Pablo Picasso, Untitled (Fleur),1965
Signed Pablo Picasso, Unique Crayon Drawing, Untitled (Fleur),1965
|Artist:||Picasso, Pablo (1881 - 1973)|
Unique Original Crayon Drawing
|Image Size:||13 in x 10 in (33 cm x 25.4 cm)|
|Sheet Size:||13 in x 10 in (33 cm x 25.4 cm)|
|Signed:||This piece is hand-signed in red crayon by Pablo Picasso (Malaga, 1881 - Mougins, 1973) in the lower right.|
|Edition:||This is a unique original crayon drawing by Picasso featured in the book "Picasso á l'oeuvre: Une étude photographique intime par" by Edward Quinn. A hand written dedication in pen by Edward Quinn on the page reads, "To Jean and Augette Ramié, with my sincere good wishes and thanks for the help in arranging the exhibition. Edward Quinn 1965"|
|Condition:||This work is in good condition.|
A one of a kind original crayon drawing by Picasso is hard to come by, and this one of a flower graces the title page of "Picasso á l'oeuvre: Une étude photographique intime par" by Edward Quinn. The Picasso drawing alone should make it valuable, but this work is a rare piece of Picasso history because along with a unique drawing by Picasso, there is also a hand written dedication by the author Edward Quinn to Jean and Augette Ramié.
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A delicately defined flower drawn in red crayon with a matching, captivatingly bright hand-signature by Pablo Picasso (Malaga, 1881 - Mougins, 1973) radiate from the title page of "Picasso á l'oeuvre: Une étude photographique intime par" by Edward Quinn. A photographic study of Picasso at work published in 1965, Quinn first met and photographed Picasso in 1951.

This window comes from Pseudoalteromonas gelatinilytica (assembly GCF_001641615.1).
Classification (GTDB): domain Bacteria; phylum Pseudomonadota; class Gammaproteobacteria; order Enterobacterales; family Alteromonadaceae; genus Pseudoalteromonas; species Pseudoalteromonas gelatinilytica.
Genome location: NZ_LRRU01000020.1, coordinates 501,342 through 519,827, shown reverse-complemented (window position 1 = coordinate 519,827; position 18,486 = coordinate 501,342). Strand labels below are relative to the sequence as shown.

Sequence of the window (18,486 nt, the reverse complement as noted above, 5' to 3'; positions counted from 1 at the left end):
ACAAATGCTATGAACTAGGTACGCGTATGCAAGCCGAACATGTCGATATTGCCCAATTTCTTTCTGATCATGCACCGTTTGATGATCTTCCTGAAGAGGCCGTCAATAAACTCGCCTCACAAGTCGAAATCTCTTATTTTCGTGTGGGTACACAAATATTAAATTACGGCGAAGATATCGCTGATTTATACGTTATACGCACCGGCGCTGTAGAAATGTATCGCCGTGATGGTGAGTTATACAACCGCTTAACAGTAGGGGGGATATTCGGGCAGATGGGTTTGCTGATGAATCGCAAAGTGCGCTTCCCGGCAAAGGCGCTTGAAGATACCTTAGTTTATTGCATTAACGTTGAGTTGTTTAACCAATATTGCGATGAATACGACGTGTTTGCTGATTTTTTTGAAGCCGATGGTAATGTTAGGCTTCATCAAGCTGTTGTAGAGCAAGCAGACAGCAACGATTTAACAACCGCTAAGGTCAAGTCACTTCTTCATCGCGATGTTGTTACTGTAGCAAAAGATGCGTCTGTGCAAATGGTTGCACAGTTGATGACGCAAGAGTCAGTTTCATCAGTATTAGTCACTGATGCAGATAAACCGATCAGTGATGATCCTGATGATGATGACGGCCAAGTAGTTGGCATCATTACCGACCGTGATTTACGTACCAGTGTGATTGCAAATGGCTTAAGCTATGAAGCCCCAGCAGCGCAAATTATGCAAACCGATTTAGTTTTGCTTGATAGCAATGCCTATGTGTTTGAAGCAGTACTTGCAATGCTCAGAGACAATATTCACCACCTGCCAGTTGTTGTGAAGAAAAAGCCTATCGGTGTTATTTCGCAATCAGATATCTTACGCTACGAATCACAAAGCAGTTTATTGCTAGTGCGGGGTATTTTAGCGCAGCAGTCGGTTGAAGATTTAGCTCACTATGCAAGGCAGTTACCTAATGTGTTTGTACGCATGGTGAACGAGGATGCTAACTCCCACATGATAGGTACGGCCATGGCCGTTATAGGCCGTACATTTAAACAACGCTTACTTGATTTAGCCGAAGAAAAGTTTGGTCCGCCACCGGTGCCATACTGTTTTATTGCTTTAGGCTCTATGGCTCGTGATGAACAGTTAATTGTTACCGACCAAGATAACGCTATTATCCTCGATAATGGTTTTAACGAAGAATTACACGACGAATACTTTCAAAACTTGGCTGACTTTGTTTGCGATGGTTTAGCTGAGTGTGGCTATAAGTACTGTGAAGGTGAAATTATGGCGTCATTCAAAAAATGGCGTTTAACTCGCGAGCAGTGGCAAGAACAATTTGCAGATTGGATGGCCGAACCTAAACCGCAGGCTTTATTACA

Quinn said of photographing Picasso:
I was very excited in this atmosphere. Picasso's all-commanding presence, his reputation as an artist, and the fact that I was seeing him at work for the first time spurred me on to preserve those intense, quickly passing moments. I felt secure enough to experiment more than I usually did, choosing different angles, and making use of unusual lighting conditions.
When the workday with Picasso came to an end, I felt very relieved and encouraged upon hearing him say to a friend, "Lui, il ne me dérange pas." (He doesn't disturb me.) Now I knew that I would be allowed to continue photographing Picasso unhindered in the future. And truthfully, from that day on, I remained one of the few photographers allowed to visit and photograph him at work and one of the very few he ever tolerated in his private domain. This gave me the unique opportunity to take Picasso's portrait carefully over many years. (Quinn, New York 1980)
A rare piece of Picasso history, the crayon drawing by Picasso is paired with a hand written dedication by Edward Quinn to Jean and Augette Ramié, relatives of Georges and Suzanne Ramié who owned and founded Madoura Pottery. The Ramié family inspired Picasso to enter into the world of pottery in 1946, which sparked Picasso's passion and fascination for the medium until his later years.
Created in 1965, this crayon drawing is featured in the book, "Picasso á l'oeuvre: Une étude photographique intime par", published by Manesse-Verlag, Conzett & Hubert and written by Edward Quinn. It is hand-signed in red crayon by Pablo Picasso (Malaga, 1881 - Mougins, 1973) in the lower right. A hand-written dedication by the author in ink accompanies the drawing, "To Jean and Augette Ramié, with my sincere good wishes and thanks for the help in arranging the exhibition. Edward Quinn 1965".